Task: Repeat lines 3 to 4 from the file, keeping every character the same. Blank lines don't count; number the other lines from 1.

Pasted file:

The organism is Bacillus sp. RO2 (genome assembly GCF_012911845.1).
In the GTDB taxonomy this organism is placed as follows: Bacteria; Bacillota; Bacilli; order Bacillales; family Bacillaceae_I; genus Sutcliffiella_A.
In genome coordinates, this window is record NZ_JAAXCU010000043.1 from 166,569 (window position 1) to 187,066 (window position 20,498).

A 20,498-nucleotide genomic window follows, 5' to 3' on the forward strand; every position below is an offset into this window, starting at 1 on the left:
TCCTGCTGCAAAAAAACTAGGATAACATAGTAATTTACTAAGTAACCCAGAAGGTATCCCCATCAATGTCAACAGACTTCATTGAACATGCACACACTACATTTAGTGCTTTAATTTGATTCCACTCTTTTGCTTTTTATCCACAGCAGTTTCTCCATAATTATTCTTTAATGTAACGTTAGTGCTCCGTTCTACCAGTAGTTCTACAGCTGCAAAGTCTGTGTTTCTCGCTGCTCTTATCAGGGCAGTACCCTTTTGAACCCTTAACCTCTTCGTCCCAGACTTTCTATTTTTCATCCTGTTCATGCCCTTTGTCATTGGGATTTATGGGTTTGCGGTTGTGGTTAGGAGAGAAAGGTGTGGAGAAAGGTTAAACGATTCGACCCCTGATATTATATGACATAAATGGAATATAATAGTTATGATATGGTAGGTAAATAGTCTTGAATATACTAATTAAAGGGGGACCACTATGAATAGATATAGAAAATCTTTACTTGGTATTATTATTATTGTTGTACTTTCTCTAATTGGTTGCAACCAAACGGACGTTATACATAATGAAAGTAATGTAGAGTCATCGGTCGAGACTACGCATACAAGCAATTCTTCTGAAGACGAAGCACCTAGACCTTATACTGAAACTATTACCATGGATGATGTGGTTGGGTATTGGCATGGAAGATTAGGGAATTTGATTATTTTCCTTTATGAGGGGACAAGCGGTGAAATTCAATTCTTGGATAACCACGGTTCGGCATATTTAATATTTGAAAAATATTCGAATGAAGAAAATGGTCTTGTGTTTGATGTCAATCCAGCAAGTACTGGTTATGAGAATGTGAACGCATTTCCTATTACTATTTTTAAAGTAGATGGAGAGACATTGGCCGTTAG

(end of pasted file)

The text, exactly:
In genome coordinates, this window is record NZ_JAAXCU010000043.1 from 166,569 (window position 1) to 187,066 (window position 20,498).

A 20,498-nucleotide genomic window follows, 5' to 3' on the forward strand; every position below is an offset into this window, starting at 1 on the left: